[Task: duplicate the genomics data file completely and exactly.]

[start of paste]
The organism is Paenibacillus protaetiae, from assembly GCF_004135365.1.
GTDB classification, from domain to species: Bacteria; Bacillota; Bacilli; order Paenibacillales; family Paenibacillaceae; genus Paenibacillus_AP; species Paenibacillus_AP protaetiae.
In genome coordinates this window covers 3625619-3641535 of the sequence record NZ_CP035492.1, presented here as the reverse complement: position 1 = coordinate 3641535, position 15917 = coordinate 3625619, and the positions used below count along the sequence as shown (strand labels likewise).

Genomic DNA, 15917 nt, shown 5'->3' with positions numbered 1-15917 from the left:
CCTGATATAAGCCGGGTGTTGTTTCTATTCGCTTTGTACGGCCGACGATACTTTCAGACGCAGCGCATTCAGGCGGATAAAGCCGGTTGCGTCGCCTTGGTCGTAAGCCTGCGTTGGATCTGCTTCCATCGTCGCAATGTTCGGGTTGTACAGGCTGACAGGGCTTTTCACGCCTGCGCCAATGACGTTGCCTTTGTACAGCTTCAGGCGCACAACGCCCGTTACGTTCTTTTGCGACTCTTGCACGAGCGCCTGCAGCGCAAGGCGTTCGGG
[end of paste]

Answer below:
The organism is Paenibacillus protaetiae, from assembly GCF_004135365.1.
GTDB classification, from domain to species: Bacteria; Bacillota; Bacilli; order Paenibacillales; family Paenibacillaceae; genus Paenibacillus_AP; species Paenibacillus_AP protaetiae.
In genome coordinates this window covers 3625619-3641535 of the sequence record NZ_CP035492.1, presented here as the reverse complement: position 1 = coordinate 3641535, position 15917 = coordinate 3625619, and the positions used below count along the sequence as shown (strand labels likewise).

Genomic DNA, 15917 nt, shown 5'->3' with positions numbered 1-15917 from the left:
CCTGATATAAGCCGGGTGTTGTTTCTATTCGCTTTGTACGGCCGACGATACTTTCAGACGCAGCGCATTCAGGCGGATAAAGCCGGTTGCGTCGCCTTGGTCGTAAGCCTGCGTTGGATCTGCTTCCATCGTCGCAATGTTCGGGTTGTACAGGCTGACAGGGCTTTTCACGCCTGCGCCAATGACGTTGCCTTTGTACAGCTTCAGGCGCACAACGCCCGTTACGTTCTTTTGCGACTCTTGCACGAGCGCCTGCAGCGCAAGGCGTTCGGG